Damage from the crippling late-December snowstorm that blanketed western Kansas with snow and ice, downing power lines and killing thousands of head of cattle, will exceed $360 million.
The Kansas Adjutant General’s Department released its damage estimate on Thursday, after a number of assessments in the 44 western Kansas counties that were declared a disaster area by President Bush.
Not included in the estimate is damage to individual homes and businesses, which would not be eligible for the federal aid.
Sharon Watson, a spokeswoman for the Kansas Adjutant General’s Department, which oversees the Kansas Division of Emergency Management, said rural electric cooperatives in the affected counties will be reimbursed $350 million by the federal government. At least $10 million will be given to cities, counties and nonprofit organizations.
“The focus right now is getting the reimbursements to those eligible applicants in the state,” Watson said.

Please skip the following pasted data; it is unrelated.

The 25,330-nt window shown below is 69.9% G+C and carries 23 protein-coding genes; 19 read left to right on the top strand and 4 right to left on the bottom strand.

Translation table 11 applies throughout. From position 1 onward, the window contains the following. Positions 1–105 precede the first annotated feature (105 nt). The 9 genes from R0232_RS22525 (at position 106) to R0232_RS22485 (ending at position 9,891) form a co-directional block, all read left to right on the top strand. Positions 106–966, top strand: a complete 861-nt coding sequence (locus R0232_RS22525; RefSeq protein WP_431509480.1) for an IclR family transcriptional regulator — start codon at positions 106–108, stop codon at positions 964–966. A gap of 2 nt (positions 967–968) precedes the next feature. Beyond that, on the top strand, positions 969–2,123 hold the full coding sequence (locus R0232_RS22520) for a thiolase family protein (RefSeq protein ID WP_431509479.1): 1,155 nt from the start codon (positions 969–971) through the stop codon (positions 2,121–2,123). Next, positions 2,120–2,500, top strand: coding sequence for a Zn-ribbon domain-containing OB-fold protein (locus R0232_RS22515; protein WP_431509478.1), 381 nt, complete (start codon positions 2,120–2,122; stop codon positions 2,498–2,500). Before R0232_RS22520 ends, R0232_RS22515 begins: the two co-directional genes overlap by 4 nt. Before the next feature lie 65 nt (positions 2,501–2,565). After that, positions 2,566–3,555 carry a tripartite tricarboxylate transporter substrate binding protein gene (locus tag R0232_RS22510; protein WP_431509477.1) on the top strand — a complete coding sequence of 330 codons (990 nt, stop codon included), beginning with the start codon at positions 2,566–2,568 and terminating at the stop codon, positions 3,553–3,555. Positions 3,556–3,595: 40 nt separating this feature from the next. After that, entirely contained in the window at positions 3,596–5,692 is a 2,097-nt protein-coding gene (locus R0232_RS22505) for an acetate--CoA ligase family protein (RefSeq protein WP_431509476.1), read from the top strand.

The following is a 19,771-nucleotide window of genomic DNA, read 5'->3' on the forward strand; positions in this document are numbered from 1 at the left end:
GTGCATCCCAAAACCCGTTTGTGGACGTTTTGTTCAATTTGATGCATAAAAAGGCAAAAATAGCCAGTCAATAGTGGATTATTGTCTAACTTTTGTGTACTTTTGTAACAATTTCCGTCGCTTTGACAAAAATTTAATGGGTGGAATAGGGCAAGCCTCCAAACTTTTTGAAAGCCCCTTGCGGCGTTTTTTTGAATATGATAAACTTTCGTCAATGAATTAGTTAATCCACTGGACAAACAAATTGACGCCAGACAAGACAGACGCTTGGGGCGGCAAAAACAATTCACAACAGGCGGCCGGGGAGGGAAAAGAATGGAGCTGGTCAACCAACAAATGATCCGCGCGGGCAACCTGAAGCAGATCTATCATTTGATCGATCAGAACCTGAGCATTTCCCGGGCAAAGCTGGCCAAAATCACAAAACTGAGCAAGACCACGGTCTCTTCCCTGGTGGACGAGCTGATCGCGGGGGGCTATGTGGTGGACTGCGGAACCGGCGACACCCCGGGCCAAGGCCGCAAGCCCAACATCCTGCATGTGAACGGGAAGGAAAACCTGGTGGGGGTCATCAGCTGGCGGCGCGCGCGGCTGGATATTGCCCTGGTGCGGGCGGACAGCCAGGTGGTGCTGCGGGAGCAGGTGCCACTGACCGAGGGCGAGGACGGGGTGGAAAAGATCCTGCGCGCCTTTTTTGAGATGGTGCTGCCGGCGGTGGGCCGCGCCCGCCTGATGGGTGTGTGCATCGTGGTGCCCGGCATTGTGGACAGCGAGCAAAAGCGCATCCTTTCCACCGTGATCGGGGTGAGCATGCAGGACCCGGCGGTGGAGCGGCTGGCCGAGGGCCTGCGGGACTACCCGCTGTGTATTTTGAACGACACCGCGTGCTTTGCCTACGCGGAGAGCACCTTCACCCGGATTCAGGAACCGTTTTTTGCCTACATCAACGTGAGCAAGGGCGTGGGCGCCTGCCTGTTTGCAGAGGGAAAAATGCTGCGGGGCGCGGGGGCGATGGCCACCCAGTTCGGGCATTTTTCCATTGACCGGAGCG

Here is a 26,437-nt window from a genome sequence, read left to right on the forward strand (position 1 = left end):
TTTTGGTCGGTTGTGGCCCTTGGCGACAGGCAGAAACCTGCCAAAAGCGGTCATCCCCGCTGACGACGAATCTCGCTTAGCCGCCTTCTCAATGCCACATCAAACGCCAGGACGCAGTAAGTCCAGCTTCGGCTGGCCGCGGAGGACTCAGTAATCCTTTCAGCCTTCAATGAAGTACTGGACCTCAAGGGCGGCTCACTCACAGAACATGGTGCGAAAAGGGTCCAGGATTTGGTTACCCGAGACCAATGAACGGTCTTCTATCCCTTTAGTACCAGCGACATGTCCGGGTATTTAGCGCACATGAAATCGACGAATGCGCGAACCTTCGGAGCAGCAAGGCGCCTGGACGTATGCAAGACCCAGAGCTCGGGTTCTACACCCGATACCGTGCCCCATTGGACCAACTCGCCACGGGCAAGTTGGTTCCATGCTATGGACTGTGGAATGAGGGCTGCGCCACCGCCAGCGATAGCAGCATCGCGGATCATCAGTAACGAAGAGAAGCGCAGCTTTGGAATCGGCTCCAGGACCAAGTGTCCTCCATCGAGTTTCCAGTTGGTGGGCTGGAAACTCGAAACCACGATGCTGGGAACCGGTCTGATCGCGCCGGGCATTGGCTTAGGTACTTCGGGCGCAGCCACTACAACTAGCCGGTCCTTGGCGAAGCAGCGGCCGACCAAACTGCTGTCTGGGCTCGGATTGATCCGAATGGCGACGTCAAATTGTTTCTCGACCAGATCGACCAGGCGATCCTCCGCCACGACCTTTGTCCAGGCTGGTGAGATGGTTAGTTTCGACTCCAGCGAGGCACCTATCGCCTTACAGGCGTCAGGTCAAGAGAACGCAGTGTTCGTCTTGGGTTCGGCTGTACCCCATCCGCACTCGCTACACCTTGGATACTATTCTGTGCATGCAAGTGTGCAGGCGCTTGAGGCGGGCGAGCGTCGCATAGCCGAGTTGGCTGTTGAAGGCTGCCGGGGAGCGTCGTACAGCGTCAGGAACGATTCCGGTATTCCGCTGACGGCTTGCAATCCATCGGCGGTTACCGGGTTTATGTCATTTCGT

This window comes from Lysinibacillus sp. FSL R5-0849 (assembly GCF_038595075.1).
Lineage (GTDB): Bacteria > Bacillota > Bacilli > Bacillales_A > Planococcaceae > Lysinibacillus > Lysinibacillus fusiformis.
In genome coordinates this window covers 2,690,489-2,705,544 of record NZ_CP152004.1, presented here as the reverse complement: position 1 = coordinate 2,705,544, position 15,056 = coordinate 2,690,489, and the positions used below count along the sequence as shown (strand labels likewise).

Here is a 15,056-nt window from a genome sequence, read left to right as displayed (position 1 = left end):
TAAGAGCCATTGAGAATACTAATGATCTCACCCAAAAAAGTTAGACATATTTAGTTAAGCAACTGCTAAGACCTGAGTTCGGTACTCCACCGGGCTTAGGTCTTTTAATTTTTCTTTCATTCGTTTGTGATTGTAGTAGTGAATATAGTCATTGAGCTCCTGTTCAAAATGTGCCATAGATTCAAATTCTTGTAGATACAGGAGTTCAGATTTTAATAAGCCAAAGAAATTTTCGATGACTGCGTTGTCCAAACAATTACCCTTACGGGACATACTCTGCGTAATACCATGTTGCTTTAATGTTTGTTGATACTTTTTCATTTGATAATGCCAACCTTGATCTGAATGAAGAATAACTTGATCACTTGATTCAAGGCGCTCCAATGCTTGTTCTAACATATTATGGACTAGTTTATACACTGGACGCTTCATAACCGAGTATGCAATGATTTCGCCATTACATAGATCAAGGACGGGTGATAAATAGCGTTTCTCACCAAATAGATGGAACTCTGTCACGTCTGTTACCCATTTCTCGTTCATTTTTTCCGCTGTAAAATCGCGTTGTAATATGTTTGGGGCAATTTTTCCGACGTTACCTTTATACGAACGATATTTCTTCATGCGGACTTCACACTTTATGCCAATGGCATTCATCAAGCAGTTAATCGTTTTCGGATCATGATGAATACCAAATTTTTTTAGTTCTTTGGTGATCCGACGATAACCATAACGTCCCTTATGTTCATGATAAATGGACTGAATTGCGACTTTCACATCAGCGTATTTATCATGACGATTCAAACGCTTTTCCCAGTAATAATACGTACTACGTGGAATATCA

The storm began Dec. 28 and for three days trudged across Kansas, knocking out power to about 66,000 customers and contributing to the death of a rural Wallace County man. Several dozen residents and about 1,400 commercial entities were still without electricity late last week.
“The bad news is the huge cost of (the damage) that occurred in the end-of-the-year winter storm,” said U.S. Rep. Jerry Moran, R-Hays. “The good news is that they are so large there is more help from the federal government.
Damage estimates could still grow in the coming weeks, as U.S. Department of Agriculture officials get a bearing on the effect the storm had on the state cattle industry.
Information supplied by the governor’s office puts damage at more than $200 million, based only on weight loss of surviving animals.
“I don’t have any hard numbers at all,” said Phil Ledbetter, a senior investigator with the Department of Agriculture Animal Health Inspection Service. “From what I’ve heard, the death loss is 1 to 2 percent.”
That estimate puts the death toll at up to 87,500 of the 3.5 million head in western Kansas. The state livestock association estimates up to 7,000 cattle in commercial feedlots alone perished.
Gov. Kathleen Sebelius has requested a federal disaster declaration for agriculture that would make available low-interest loans to cattle producers. But a spokeswoman for the governor said she is uncertain whether it will be approved
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